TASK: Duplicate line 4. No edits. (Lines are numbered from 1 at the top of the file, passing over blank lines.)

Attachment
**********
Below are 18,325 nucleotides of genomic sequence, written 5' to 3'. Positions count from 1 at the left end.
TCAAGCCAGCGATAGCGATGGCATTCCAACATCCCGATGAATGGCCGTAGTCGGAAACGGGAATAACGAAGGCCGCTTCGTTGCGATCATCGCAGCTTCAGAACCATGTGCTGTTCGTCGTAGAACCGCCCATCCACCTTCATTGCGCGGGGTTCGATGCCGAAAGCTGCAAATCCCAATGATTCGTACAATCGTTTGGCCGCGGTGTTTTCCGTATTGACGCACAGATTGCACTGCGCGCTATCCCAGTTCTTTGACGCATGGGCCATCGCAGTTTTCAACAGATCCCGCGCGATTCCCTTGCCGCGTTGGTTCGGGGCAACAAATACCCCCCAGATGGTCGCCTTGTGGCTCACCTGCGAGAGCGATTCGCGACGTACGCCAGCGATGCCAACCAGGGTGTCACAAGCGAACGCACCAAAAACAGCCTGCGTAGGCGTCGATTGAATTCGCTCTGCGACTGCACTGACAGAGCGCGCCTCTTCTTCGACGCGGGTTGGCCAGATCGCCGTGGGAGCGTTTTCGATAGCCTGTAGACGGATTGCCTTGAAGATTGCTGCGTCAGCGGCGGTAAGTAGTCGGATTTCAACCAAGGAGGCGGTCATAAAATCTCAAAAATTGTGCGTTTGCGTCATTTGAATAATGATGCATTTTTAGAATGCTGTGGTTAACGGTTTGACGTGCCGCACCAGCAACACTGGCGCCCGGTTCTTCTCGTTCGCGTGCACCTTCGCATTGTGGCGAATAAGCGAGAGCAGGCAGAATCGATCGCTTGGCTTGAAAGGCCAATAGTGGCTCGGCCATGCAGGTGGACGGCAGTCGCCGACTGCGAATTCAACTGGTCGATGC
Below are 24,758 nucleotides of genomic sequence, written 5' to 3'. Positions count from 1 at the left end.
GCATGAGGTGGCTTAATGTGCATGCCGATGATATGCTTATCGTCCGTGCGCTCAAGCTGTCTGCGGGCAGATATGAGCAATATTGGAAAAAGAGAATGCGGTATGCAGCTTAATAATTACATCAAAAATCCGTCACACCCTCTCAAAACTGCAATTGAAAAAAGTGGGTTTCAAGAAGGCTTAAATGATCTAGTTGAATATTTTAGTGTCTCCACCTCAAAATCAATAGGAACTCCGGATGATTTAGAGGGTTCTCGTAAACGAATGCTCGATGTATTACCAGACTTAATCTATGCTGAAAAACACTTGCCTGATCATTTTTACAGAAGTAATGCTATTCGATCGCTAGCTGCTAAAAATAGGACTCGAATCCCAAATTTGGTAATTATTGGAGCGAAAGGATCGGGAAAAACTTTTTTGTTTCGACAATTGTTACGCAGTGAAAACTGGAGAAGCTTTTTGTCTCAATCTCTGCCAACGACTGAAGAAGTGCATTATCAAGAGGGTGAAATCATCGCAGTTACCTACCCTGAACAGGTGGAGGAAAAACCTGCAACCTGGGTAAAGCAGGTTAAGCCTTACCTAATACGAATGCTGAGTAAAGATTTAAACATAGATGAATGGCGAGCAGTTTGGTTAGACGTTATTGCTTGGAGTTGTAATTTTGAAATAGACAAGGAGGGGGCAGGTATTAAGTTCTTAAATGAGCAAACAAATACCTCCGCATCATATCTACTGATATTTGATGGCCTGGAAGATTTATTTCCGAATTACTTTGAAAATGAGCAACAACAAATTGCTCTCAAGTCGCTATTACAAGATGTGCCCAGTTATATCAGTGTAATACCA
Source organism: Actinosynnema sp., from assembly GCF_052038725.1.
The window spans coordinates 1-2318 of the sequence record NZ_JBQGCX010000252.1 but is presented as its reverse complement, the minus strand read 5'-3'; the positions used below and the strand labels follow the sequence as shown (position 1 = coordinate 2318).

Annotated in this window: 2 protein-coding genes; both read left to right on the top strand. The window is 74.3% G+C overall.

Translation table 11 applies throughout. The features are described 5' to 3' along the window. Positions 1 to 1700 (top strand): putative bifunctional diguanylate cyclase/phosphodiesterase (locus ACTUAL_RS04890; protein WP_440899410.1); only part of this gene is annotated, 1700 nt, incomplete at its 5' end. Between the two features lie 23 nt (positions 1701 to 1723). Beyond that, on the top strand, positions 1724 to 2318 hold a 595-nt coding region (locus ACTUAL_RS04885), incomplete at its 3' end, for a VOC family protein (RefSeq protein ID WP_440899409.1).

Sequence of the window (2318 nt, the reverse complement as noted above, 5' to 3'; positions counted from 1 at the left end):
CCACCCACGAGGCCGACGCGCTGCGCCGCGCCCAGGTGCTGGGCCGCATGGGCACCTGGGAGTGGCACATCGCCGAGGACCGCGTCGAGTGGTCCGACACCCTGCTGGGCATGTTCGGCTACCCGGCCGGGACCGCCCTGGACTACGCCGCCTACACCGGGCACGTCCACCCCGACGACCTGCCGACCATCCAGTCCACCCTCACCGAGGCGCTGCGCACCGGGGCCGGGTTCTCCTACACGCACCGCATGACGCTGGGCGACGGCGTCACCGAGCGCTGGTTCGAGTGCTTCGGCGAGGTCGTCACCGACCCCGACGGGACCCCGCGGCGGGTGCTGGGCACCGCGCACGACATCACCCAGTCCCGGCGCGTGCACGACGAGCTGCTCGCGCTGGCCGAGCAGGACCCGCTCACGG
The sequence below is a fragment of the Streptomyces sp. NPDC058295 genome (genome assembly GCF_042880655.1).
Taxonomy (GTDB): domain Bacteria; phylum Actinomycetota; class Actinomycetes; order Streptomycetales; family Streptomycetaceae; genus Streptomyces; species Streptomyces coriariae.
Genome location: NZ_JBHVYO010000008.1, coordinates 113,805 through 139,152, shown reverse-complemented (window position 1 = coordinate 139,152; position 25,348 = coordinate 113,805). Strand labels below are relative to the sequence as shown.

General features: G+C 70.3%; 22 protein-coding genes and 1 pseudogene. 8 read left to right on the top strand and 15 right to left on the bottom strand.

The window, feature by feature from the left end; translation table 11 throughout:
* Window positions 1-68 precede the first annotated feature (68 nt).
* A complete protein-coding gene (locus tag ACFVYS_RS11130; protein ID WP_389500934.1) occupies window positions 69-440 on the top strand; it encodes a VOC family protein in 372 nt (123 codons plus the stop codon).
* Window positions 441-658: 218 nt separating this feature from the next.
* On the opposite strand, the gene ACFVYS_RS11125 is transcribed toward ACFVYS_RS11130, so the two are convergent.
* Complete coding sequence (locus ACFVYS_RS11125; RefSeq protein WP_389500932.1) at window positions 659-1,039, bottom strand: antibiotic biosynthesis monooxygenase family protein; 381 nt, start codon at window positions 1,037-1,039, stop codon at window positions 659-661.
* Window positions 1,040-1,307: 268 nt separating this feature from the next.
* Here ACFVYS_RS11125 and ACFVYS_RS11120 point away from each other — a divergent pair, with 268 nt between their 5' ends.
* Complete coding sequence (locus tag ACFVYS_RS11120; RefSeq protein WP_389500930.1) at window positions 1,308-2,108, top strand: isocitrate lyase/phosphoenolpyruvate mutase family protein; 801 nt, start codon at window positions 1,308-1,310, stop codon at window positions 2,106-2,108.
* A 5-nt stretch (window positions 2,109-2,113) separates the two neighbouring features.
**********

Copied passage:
GCATGAGGTGGCTTAATGTGCATGCCGATGATATGCTTATCGTCCGTGCGCTCAAGCTGTCTGCGGGCAGATATGAGCAATATTGGAAAAAGAGAATGCGGTATGCAGCTTAATAATTACATCAAAAATCCGTCACACCCTCTCAAAACTGCAATTGAAAAAAGTGGGTTTCAAGAAGGCTTAAATGATCTAGTTGAATATTTTAGTGTCTCCACCTCAAAATCAATAGGAACTCCGGATGATTTAGAGGGTTCTCGTAAACGAATGCTCGATGTATTACCAGACTTAATCTATGCTGAAAAACACTTGCCTGATCATTTTTACAGAAGTAATGCTATTCGATCGCTAGCTGCTAAAAATAGGACTCGAATCCCAAATTTGGTAATTATTGGAGCGAAAGGATCGGGAAAAACTTTTTTGTTTCGACAATTGTTACGCAGTGAAAACTGGAGAAGCTTTTTGTCTCAATCTCTGCCAACGACTGAAGAAGTGCATTATCAAGAGGGTGAAATCATCGCAGTTACCTACCCTGAACAGGTGGAGGAAAAACCTGCAACCTGGGTAAAGCAGGTTAAGCCTTACCTAATACGAATGCTGAGTAAAGATTTAAACATAGATGAATGGCGAGCAGTTTGGTTAGACGTTATTGCTTGGAGTTGTAATTTTGAAATAGACAAGGAGGGGGCAGGTATTAAGTTCTTAAATGAGCAAACAAATACCTCCGCATCATATCTACTGATATTTGATGGCCTGGAAGATTTATTTCCGAATTACTTTGAAAATGAGCAACAACAAATTGCTCTCAAGTCGCTATTACAAGATGTGCCCAGTTATATCAGTGTAATACCA